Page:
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I have a regex that I need to identify if certain function types are in a file. Like this:

$stringsetexists = grep {/void [s|S]et[\w]+\(\s*.*string/} <$fh>;

This is run from a perl file, trying to match functions like the following in a .cpp file:

void setChanName(const std::string & chanName)
void setChanNameFont(const std::string & font)
void setOSDMessage(const std::string & osdMessage)
void setOSDMessageFont(const std::string & font)

When I run the regex (inputted as: void [s|S]et[\w]+\(\s*.*string ) through a regex tester such as www.regextester.com, all of these match (yes, I know they only match through the end of "string". That's what I want).

However, when I run the above command in a perl script, it finds no matches. I know the script is opening the file properly, so that's not the issue. And I know other regexs in the perl script work. What is the problem?

EDIT: Confounding the issue, the following regex:

 $stringsetexists = grep {/inline void [s|S]et[\w]+\(\s*.*string/} <$fh>;

works just fine when run on a file that contains a line like the following:

 inline void setIPv6Address(const std::string & ipv6Address)

(not the ONLY difference in the regexes is the addition of "inline " before "void". And the ONLY difference in the file is the addition of "inline " before "void".

EDIT 2: Expanding on what I already put, the relevant block of code is here:

open $fh, "<", $file;
$stringsetexists = grep {/inline void [s|S]et[\w]+\(\s*.*string/} <$fh>; #this works for all files that contain "inline void"
if ($file eq "OSDSettings.h") #I know this part runs, because the print statement inside properly prints out that it is in OSDSettings.h
{
    $stringsetexists = grep {/void [s|S]et[\w]+\(\s*.*string/} <$fh>;
    print $file." opened: ".$stringsetexists."\n";
}
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Can you show the Perl script? –  Rohit Jain Sep 19 '13 at 16:27
3  
[s|S] - I'm fairly sure you're not trying to match a literal pipe there, use [sS]. [\w] also doesn't need brackets. This (probably) won't fix your problem, but - you know. –  FrankieTheKneeMan Sep 19 '13 at 16:33
1  
Add use strict; use warnings; to your code as well. That might give you the solution right away. –  TLP Sep 19 '13 at 16:48
3  
@iamthesgt Do you use those two greps at the same time? (Note that you should check the return value of open, but that error wouldnt be silent here, so that's not it). If you use <$fh> twice in list context, it will be exhausted the second time. –  TLP Sep 19 '13 at 17:01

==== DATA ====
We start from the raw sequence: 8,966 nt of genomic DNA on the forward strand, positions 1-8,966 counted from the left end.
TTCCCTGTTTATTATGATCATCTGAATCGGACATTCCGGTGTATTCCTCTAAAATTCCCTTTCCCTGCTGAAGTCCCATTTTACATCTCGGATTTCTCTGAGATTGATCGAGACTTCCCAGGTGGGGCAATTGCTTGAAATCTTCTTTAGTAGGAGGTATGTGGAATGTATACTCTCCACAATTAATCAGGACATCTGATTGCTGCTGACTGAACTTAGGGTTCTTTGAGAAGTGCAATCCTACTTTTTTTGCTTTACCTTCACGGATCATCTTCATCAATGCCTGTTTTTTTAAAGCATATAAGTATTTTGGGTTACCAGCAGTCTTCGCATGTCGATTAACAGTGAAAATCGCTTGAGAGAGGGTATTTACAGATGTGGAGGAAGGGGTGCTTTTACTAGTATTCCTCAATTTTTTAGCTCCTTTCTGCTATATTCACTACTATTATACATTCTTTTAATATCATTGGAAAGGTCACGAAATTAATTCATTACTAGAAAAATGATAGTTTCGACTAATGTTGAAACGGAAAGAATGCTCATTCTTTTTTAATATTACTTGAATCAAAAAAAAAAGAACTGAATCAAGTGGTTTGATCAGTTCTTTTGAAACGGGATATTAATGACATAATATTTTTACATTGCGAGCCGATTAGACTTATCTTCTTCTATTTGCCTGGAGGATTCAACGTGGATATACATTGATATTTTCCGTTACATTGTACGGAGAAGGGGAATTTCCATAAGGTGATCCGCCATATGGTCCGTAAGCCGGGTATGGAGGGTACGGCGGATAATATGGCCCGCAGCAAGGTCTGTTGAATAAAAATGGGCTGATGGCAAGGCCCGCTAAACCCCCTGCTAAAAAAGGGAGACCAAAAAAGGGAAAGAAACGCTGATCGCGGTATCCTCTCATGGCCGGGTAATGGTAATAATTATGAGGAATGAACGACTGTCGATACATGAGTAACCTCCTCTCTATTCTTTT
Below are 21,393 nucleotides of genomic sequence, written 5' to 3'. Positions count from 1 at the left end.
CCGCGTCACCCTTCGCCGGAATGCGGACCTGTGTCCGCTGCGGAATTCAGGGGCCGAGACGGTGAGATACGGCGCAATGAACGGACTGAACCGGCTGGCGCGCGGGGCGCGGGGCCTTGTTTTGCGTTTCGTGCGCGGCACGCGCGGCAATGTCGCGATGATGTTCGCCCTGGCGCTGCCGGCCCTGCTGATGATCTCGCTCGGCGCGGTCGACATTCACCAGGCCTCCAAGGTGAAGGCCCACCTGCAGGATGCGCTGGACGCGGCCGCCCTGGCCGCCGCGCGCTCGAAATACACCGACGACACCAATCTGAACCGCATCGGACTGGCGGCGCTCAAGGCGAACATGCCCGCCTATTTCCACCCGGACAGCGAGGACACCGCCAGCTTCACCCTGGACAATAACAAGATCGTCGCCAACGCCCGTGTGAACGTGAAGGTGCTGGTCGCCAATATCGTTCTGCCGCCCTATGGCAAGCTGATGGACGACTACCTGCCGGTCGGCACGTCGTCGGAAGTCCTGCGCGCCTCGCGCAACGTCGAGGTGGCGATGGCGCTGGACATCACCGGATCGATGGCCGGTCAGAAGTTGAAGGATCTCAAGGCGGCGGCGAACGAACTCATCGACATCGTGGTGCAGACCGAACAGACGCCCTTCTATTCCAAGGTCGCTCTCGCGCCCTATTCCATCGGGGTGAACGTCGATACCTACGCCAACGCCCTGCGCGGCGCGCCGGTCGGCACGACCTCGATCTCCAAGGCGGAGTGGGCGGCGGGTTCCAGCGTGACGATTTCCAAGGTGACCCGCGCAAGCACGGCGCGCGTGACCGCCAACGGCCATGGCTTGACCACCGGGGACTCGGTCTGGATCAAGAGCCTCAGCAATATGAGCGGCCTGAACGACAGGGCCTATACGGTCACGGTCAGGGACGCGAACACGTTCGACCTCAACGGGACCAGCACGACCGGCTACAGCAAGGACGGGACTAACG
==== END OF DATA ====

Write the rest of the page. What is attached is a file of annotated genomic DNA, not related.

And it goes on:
1  
@TLP - bam. That was it. Thank you for your help. I'm sorry I didn't post enough examples at first. –  iamthesgt Sep 19 '13 at 17:05

2 Answers 2

up vote 8 down vote accepted

Rewind or re-open $fh before your second grep.

This code:

grep { ... } <$fh>

will exhaust $fh, reading all lines in the file. When you next call grep { ... } <$fh>, there are no more lines to match because $fh is at end-of-file.

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2  
Bingo! The first <$fh> reads remainder of the file, leaving nothing for the second <$fh> to read. Better yet, load the file into a variable. The whole file is loaded into memory by the existing code anyway. –  ikegami Sep 19 '13 at 17:06
    
Double facepalm –  Сухой27 Sep 19 '13 at 20:38

http://codepad.org/ldgWVTsm

Looks like it works to me, but notice that you want to loop through your file, rather than place your filehandle (<$fh>) at the end.

Note: this should be a comment and not an answer, but the answer is you have no problem.


Based on comments and other answer, I've updated the example to show how you may reuse a filehandle. However, there are better more efficient ways to do this, so this is purely for example:

http://codepad.org/jfxt1YOd

use strict;

my $fh       = *DATA;            # set the filehandle
my $pos      = tell $fh;         # store file pos

## Positive Matches

my @matched  = grep {/void [s|S]et[\w]+\(\s*.*string/} <$fh>;

print "Found: " . @matched . "\n";
print "Matches:\n @matched";


# Reset the position to use again
seek $fh, $pos, 0;

## Negative Matches

my @not_matched = grep {$_ !~ /void [s|S]et[\w]+\(\s*.*string/} <$fh>;

print "Found: " . @not_matched . "\n";
print "Not Matched:\n @not_matched";

__DATA__
viod setChanName(const std::string & chanName)     # Notice the misspelling
void setChanName(const std::string & chanName)
void setChanNameFont(const std::string & font)
void setOSDMessage(const std::string & osdMessage)
void setOSDMessageFont(const std::string & font)
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could you explain what you mean by looping through the file? –  iamthesgt Sep 19 '13 at 17:00
1  
the issue is probably in your assignment of your $fh, so it's easier to loop through line by line while(<FILEHANDLE>){...} to help debug. –  vol7ron Sep 19 '13 at 17:01
    
I think that's it, I closed the file and re-opened it right before the grep. I believe the problem was that grep had reached the end of the file on the previous grep, and so when I tried to grep, there was nothing left to look for –  iamthesgt Sep 19 '13 at 17:09
    
@iamthesgt I updated the answer. I think your final edit was most helpful -- I didn't realize you were calling the same file handle twice. As stated in my answer, the code above is not the most efficient, but is more effective for demonstration/learning. –  vol7ron Sep 19 '13 at 19:28

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